SOCIAL ROLE OF THE WALL: THE DOMESTIC VERNACULAR ARCHITECTURE OF SOUTH INDIA
Free (open access)
311 - 325
ANJALI SADANAND, RAMASAMY VEERANASAMY NAGARAJAN, MONSINGH DEVADOSS
Meaning and symbolism consecrate the vernacular house. The vernacular house is a response to the environment visible in the investment of knowledge systems imbedded in its architectural fabric. The house becomes an agency of socio-cultural norms through the architecture language and materiality of its spaces and elements and in doing so the domestic house acts as a repository of intangible and tangible cultural heritage. The objective of this paper is to explore the role walls play in conserving this heritage. The paper will study the manner in which walls construct social realities by looking at the different roles they play, through an exploration of their character, materiality spatial, structural and social function. Theoretical frameworks espoused by Simon Unwin, Yatin Pandya and Julienne Hanson will be used to support the discussion. In order to illustrate the context of the wall in domestic vernacular architecture. The discussion will focus on a comparison of walls across four typologies of vernacular houses of varying size, spatial organization and materiality from Tamil Nadu, South India. It will be argued that in cases where change is present, modern materials have shifted the emphasis of a value system based on the significance of socio-cultural norms to that of socio-economic considerations which have resulted in subtle transformations. In other situations vernacular traditions as architectural strategies and devices are repeated in modern houses with the intention of continuing tradition. The wall is objectivized and finds its way in contemporary architecture as an artefact which through memory of association assures identity and continuity.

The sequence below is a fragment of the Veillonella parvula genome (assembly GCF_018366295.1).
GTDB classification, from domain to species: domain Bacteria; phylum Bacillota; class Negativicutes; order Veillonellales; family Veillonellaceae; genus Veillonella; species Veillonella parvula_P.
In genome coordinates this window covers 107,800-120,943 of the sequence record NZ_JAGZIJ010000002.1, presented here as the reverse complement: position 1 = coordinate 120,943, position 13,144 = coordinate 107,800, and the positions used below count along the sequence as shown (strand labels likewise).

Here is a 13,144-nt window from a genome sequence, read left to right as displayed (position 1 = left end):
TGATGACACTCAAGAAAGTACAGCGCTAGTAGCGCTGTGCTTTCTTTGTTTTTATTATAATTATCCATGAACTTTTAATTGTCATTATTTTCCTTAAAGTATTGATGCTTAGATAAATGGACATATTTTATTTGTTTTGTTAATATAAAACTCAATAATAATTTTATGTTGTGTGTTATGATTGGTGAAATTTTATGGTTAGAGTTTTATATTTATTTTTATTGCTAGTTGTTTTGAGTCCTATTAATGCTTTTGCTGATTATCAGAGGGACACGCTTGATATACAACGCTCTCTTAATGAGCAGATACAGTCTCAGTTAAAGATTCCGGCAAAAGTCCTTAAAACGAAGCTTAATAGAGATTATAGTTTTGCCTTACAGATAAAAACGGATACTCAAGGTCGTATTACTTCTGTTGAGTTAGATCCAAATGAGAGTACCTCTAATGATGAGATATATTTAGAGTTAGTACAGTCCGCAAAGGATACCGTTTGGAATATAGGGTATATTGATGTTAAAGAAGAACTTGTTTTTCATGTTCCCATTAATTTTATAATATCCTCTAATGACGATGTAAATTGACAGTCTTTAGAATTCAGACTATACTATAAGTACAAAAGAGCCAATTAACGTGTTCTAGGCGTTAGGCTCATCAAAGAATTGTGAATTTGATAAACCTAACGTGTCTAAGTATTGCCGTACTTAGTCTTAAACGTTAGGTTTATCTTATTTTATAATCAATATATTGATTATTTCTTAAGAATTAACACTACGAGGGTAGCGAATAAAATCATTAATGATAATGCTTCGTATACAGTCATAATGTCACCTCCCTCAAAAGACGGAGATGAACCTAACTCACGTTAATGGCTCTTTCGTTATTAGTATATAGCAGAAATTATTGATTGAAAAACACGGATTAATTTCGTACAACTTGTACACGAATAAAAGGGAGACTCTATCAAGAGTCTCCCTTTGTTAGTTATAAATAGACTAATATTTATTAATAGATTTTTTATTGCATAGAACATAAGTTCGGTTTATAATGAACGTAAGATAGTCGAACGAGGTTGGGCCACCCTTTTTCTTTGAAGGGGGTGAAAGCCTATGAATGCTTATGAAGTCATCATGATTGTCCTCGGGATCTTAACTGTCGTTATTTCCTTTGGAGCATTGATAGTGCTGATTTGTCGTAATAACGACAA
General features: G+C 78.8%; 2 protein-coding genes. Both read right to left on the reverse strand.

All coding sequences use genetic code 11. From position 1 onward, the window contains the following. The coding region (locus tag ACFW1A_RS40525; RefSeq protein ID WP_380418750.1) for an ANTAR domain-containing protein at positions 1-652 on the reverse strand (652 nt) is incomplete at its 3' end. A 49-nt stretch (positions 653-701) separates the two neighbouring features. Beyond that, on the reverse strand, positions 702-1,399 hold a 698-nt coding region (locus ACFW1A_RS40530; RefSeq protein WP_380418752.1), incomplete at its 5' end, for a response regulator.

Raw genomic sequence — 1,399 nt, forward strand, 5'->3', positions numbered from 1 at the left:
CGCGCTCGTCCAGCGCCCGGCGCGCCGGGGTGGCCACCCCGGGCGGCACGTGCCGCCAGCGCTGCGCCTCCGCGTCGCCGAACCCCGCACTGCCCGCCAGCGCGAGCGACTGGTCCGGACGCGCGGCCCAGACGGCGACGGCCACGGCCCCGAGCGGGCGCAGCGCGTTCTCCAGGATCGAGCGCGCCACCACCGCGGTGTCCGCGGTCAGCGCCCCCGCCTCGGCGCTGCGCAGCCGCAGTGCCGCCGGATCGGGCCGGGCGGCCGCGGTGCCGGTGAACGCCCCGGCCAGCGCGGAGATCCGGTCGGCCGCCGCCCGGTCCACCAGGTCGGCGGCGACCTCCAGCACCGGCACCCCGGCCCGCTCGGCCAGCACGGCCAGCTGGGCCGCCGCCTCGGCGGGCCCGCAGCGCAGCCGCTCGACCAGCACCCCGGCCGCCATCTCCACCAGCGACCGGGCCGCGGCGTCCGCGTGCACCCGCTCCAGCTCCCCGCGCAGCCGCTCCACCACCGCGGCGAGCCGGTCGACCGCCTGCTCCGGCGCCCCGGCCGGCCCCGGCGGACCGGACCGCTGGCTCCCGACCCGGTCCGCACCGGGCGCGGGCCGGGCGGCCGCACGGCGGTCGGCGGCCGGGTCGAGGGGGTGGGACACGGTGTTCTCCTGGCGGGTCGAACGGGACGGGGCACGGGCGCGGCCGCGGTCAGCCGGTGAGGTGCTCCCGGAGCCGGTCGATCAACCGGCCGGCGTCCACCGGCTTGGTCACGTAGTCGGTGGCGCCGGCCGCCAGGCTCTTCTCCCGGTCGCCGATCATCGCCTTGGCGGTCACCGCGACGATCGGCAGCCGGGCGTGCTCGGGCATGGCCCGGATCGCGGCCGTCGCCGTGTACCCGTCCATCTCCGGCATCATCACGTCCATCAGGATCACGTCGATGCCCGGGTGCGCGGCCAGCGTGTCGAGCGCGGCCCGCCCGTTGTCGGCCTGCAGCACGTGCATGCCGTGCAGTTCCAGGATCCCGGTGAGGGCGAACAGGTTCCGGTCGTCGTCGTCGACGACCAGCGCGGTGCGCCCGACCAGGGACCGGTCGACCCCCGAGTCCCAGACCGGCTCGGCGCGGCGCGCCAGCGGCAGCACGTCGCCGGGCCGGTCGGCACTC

wall, vernacular, gender, status, symbolism, layering